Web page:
New Wales school curriculum overhaul delayed a year

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Media captionKirsty Williams explains why a phased approach is the best way forward

A big shake-up in what is taught in classrooms in Wales will be introduced a year later than originally planned, the education secretary has announced.

Kirsty Williams said it was the right decision for the new national curriculum to be a "phased roll-out rather than a 'big bang'".

The new curriculum will be introduced from nursery to Year 7 in 2022.

Ms Williams has also set out details of a new national education plan.

An independent review more than two years ago recommended a new curriculum, giving more flexibility to schools but also for computer programming and IT skills to be treated with the same importance as literacy and numeracy.

Rather than coming in all at once, the new curriculum will be introduced for all primary school pupils and the first year of secondary school - and then continue to be rolled out as children move through their schooling.

But as a consequence it will mean that seven and eight-year-old children in the current Year 3 and older will miss out on the new curriculum.

When it comes, it will be phased in:

  • 2022: From nursery to Year 7.
  • 2023: Rolling into Year 8
  • 2024: Year 9
  • 2025: Year 10
  • 2026: Year 11

The original timetable had been due to be fully up and running by 2021, with the content available to teachers by 2018.

Earlier this year, an assembly committee said there were difficulties in how the curriculum was being put into practice, while a teaching union had called for it to be delayed.

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Image caption Prof Graham Donaldson's independent review suggested reforms in the classroom

Ms Williams said she had spoken to teachers, parents and experts and held talks with unions and that all schools would be given more time to get ready, and will be able to start work on the final curriculum from 2020.

"This approach and an extra year will mean all schools have the time to engage with the development of the curriculum and be fully prepared for the changes," she said.

Conservative education spokesman Darren Millar AM welcomed the delay but warned of "major chaos" if teachers were expected to "juggle the demands" of two separate curriculums for a period of about six years.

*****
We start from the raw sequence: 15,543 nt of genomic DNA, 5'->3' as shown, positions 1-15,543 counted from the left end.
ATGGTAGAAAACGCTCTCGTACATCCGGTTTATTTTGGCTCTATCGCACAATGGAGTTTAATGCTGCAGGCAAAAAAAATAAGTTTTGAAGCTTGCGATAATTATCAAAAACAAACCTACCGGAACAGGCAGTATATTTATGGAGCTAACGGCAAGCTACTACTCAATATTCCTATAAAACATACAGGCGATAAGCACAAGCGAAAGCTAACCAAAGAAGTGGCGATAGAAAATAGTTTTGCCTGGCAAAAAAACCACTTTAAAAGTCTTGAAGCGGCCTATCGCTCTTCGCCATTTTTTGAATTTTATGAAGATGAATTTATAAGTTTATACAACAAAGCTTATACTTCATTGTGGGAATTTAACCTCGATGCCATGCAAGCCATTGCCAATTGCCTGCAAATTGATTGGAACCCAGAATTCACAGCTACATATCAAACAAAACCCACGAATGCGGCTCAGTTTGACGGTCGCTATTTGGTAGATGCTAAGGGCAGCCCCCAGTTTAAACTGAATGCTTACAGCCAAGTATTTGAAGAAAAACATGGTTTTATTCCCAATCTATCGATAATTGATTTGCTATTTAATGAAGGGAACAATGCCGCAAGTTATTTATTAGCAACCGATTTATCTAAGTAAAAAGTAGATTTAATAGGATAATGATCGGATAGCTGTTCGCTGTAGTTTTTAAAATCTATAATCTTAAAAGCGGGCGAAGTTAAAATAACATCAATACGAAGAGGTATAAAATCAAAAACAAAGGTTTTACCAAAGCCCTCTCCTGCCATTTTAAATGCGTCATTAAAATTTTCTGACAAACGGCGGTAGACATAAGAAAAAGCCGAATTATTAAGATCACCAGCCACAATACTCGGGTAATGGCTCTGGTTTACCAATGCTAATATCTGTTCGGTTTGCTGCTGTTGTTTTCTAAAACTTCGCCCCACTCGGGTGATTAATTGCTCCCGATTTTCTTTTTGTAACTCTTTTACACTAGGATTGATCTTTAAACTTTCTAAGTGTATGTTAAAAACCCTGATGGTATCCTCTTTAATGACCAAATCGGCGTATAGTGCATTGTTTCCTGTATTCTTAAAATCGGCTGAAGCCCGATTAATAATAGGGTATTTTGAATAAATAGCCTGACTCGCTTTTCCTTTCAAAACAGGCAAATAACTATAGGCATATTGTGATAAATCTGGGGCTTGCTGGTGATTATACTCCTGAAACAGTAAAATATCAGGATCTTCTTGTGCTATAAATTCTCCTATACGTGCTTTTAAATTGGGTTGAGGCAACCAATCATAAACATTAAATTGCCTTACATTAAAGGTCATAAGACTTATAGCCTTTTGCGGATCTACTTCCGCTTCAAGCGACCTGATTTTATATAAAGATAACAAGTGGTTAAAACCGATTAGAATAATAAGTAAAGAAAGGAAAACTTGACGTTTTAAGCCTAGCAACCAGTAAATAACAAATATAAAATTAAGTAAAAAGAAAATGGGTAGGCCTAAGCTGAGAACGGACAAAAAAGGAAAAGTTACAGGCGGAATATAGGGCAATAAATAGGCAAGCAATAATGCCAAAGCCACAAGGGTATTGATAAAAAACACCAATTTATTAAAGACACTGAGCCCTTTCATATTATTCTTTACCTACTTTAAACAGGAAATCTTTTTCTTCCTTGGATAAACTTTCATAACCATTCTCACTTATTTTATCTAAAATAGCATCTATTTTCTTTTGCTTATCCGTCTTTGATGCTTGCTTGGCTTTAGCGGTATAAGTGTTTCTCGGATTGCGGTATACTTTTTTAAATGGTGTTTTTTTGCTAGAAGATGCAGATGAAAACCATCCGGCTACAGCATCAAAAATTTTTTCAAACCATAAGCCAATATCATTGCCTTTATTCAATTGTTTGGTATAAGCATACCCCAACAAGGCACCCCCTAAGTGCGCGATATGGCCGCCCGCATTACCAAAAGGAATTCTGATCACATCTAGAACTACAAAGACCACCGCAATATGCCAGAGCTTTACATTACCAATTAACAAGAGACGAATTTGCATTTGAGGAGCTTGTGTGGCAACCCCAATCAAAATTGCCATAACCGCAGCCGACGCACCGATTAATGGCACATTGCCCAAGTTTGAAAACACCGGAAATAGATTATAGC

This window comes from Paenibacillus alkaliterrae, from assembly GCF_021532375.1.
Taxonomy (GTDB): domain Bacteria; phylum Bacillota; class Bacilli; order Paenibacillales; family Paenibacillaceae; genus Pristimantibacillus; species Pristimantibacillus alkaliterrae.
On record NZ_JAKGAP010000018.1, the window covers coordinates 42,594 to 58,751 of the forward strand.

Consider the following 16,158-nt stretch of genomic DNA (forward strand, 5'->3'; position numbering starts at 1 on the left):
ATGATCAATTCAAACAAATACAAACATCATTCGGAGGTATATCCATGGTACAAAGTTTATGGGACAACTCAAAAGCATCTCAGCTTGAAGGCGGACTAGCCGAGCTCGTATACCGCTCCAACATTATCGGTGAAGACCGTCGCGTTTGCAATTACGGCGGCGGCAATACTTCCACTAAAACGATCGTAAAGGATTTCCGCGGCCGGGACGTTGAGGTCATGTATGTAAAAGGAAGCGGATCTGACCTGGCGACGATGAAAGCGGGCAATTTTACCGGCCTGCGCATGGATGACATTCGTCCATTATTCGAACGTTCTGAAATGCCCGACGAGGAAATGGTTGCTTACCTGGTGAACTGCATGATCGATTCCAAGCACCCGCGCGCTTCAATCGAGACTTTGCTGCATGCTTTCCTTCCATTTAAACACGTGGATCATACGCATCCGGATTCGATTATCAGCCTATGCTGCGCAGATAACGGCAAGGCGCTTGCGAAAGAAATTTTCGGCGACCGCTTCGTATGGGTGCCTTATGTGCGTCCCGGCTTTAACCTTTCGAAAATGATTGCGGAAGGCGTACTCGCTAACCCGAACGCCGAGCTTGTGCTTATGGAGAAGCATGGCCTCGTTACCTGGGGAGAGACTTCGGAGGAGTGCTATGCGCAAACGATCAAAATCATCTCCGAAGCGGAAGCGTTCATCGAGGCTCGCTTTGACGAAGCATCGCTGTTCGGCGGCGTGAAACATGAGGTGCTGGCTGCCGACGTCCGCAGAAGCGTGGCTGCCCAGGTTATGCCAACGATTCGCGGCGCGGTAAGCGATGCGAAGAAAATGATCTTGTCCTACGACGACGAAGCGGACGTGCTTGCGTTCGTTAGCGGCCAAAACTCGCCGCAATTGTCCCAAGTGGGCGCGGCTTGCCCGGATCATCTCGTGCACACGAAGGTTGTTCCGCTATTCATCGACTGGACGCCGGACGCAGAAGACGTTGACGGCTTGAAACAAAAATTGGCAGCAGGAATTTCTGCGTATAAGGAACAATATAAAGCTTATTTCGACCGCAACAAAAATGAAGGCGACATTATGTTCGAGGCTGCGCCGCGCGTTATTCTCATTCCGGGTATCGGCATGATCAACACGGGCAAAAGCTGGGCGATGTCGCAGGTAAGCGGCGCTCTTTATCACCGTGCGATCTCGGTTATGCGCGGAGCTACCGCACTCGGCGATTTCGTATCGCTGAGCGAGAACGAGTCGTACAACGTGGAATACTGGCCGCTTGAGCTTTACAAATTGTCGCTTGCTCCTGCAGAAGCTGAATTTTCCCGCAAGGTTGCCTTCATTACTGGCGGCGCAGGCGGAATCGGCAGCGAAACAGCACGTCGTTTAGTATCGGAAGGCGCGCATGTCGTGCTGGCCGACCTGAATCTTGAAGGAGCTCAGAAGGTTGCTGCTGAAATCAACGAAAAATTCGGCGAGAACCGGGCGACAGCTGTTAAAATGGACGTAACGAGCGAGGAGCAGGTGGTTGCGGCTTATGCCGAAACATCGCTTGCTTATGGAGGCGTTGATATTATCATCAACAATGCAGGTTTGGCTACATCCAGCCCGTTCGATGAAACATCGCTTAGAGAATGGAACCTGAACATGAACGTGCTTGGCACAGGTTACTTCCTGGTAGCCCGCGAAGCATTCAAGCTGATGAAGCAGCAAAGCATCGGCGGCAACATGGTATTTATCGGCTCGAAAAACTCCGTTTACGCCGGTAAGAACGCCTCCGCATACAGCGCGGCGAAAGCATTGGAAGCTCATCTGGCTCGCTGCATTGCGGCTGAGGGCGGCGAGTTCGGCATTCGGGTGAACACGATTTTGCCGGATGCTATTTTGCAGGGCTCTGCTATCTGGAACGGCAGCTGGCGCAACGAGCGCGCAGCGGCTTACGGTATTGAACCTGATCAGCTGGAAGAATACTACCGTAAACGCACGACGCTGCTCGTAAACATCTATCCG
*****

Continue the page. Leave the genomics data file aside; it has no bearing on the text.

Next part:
Plaid Cymru education spokesman Llyr Gruffydd AM said the party had been warning for several months that the new curriculum should not be rushed through.

David Evans, secretary of the new National Education Union Cymru - the merged NUT and ATL - said there was a "true consensus" behind the new curriculum while Rebecca Williams, policy officer for teaching union Ucac, said the action plan "strikes a refreshing balance between ambition and realism".

Gareth Evans, director of education policy at the Institute of Education at University of Wales Trinity Saint David, said: "The original timetable for implementation always looked ambitious.

"It is far better to take our time and get Successful Futures right, than force it through and get it wrong - the consequences of doing so are unthinkable."

Ms Williams also set out a new national education action plan.

It includes:

  • Reducing class sizes - a long-held policy objective of her party, the Welsh Liberal Democrats
  • Reforming teacher training
  • Strengthening support for learners with additional learning needs
  • A national approach to long-term career development for teachers
  • A new National Academy for Educational Leadership
  • Reducing unnecessary bureaucracy for teachers
  • £1.1bn to upgrade the quality of school buildings

The document also confirms the government target of achieving a score of 500 in the international Pisa tests by 2021, an aim which Ms Williams had said was "not my target" earlier this year.

First Minister Carwyn Jones subsequently said the target had not been dropped.

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